Media release

‘Hospital exit block’ costing health system billions

Major delays in finding public hospital patients appropriate aged care and disability supports are costing governments up to $2 billion dollars every year.

Older white man in hospital bed

In its new report Hospital exit block, a symptom of a sick health system, the Australian Medical Association has highlighted ‘exit block’ where patients who are medically ready to be discharged are stuck because they have nowhere to go as one of the major causes of public hospital logjams.

AMA President Professor Steve Robson said many of these patients are waiting for months and sometimes years in public hospitals for appropriate aged care and disability supports to be put in place, taking up a bed that could be used by other patients who need care.

“We have thousands of patients at any given time who are medically ready to be discharged from Australian hospitals but have nowhere to go,” Professor Robson said.

“Exit block means less beds for inpatient services, which results in increased waiting times for ambulance services, emergency department services, and essential elective surgeries. Public hospitals cannot afford to keep operating with this level of exit block. Our public hospitals already have limited capacity and are struggling.”

In 2020–21, 286,050 patient days were attributed to patients waiting in hospital for a place in a residential aged care facility, and in November 2022 there were over a thousand patients waiting to be discharged.

“The number of patients waiting to be discharged is concerning, however the results of the work being undertaken to transition NDIS-eligible patients out of hospital, as well as some state and territory initiatives, is promising. We want to see the Commonwealth and state and territory governments working together to expand on these programs so these patients ― many of who are vulnerable members of our community ― can be discharged into more appropriate care.”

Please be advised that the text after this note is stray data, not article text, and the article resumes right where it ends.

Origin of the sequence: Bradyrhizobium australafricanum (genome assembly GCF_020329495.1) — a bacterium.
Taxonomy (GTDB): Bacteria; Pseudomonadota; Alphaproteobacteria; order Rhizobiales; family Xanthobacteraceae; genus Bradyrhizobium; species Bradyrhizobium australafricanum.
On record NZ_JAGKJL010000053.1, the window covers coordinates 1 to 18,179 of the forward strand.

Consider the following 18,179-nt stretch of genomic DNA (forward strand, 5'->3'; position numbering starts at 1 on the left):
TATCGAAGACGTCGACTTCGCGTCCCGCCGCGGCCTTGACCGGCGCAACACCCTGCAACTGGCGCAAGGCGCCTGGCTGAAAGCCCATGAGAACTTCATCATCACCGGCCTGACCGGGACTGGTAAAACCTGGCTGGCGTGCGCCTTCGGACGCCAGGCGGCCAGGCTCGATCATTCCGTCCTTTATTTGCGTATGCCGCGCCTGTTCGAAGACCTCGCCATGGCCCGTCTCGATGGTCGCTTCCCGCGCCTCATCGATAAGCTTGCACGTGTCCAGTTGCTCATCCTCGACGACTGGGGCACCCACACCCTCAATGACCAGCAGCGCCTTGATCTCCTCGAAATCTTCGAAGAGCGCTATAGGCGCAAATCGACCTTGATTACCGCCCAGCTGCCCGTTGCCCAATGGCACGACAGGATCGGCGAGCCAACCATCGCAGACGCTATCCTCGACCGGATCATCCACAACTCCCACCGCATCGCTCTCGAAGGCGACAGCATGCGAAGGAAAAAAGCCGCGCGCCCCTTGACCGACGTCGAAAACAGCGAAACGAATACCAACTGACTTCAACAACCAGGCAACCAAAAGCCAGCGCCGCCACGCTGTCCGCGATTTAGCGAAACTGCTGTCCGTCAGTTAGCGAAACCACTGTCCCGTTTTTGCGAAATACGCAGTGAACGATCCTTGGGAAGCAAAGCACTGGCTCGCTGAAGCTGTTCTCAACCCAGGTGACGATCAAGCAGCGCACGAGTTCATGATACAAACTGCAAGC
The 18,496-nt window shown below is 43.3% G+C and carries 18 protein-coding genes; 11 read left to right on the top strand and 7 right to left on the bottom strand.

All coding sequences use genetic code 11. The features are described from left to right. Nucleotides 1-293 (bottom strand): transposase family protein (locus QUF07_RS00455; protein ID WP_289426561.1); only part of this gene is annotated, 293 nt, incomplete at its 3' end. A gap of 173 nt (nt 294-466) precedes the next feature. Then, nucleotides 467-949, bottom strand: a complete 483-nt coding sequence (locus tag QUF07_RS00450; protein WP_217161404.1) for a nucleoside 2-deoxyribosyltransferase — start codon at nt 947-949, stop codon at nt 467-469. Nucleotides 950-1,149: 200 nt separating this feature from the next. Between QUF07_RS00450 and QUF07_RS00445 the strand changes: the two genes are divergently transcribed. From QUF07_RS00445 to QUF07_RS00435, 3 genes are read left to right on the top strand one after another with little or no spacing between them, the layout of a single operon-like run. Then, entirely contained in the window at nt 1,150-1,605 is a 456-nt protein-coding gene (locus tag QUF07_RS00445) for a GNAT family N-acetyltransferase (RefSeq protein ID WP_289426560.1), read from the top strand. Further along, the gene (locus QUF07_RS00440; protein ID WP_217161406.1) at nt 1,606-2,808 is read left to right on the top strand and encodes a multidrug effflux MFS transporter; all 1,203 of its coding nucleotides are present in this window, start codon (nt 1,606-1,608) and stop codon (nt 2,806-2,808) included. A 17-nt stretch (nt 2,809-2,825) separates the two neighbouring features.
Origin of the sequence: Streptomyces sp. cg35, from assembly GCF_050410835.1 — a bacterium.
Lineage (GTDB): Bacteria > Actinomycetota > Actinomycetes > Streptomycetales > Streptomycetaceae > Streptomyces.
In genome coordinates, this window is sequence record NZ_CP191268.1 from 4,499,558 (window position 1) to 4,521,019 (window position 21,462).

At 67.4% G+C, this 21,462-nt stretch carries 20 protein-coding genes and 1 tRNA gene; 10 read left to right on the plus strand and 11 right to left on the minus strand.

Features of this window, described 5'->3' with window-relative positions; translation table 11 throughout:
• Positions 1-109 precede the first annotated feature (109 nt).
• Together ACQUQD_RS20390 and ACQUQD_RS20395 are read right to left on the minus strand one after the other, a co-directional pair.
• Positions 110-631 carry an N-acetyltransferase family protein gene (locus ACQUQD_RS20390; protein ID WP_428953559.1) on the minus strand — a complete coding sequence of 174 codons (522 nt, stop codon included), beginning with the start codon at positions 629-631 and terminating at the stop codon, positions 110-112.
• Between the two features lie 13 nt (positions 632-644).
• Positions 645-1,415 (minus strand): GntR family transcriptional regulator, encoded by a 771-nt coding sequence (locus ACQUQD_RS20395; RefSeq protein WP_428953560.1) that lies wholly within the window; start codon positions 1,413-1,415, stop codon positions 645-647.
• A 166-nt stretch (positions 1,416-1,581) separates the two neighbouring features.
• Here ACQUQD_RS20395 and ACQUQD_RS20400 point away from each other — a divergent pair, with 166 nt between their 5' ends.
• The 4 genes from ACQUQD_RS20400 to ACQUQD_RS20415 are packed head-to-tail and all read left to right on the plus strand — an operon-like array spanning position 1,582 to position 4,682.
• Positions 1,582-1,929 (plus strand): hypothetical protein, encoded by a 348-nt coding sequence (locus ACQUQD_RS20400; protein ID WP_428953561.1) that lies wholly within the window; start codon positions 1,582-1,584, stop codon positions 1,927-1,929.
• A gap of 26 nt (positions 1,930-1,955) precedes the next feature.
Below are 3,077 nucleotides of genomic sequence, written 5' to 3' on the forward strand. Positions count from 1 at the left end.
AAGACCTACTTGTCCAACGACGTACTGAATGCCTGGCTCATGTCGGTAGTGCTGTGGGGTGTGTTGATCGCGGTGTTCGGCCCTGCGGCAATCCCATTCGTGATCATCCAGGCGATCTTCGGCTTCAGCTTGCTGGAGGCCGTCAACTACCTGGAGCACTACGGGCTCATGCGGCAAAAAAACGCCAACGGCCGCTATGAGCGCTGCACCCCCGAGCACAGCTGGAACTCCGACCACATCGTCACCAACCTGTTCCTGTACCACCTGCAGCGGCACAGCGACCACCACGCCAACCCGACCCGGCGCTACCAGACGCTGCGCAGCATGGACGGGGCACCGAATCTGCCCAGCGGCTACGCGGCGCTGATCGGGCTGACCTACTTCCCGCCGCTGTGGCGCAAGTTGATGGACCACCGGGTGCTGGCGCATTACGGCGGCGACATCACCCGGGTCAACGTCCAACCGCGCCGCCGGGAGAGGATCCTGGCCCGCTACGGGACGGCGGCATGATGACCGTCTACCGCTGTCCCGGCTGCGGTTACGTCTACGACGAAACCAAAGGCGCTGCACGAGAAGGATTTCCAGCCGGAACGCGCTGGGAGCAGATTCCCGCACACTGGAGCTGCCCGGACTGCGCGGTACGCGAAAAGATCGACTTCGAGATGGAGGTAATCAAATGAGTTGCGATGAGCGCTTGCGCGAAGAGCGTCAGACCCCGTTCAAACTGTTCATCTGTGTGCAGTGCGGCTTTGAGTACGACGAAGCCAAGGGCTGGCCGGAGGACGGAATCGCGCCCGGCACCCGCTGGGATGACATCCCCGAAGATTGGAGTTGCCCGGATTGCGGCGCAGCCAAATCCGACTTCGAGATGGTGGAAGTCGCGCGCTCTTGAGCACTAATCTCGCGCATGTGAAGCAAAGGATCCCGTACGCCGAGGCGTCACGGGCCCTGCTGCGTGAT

Professor Robson said that, for these programs to succeed, we need investment into primary care, aged care, and NDIS, as well as accurate, regular, and contextual reporting of data on patients waiting in hospital for aged care and disability supports.

“Real-time data collection, improved use of the My Health Record, as well as interoperability between other systems (such as My Aged Care), will help us understand where the roadblocks are, and will enable us to implement effective and targeted solutions to transition patients from hospital into more appropriate care.

“The AMA’s analysis, part of the AMA’s Clear the Hospital Logjam campaign, reveals that addressing address hospital exit block could save an estimated $811.6 million to $2.17 billion each year. It will also free up beds, which will help clear the hospital logjam,” he said.

Professor Robson said that long-term reform of our hospital system is also needed to support public hospitals to improve performance and expand capacity to meet community demand.

“The AMA is calling for a new hospital agreement, with 50–50 funding between the Commonwealth and states and territories, removal of the arbitrary 6.5 per cent cap on funding growth, and the reintroduction of funding for performance improvement,” Professor Robson said.

“It is time for governments to step up and end this blame game. At the end of the day, these are people’s lives we are talking about, and they deserve more.”

Read Hospital exit block, a symptom of a sick health system



Related Download

Media Contacts


 02 6270 5478
 0427 209 753

Follow the AMA

‌ @AustralianMedicalAssociation

Related topics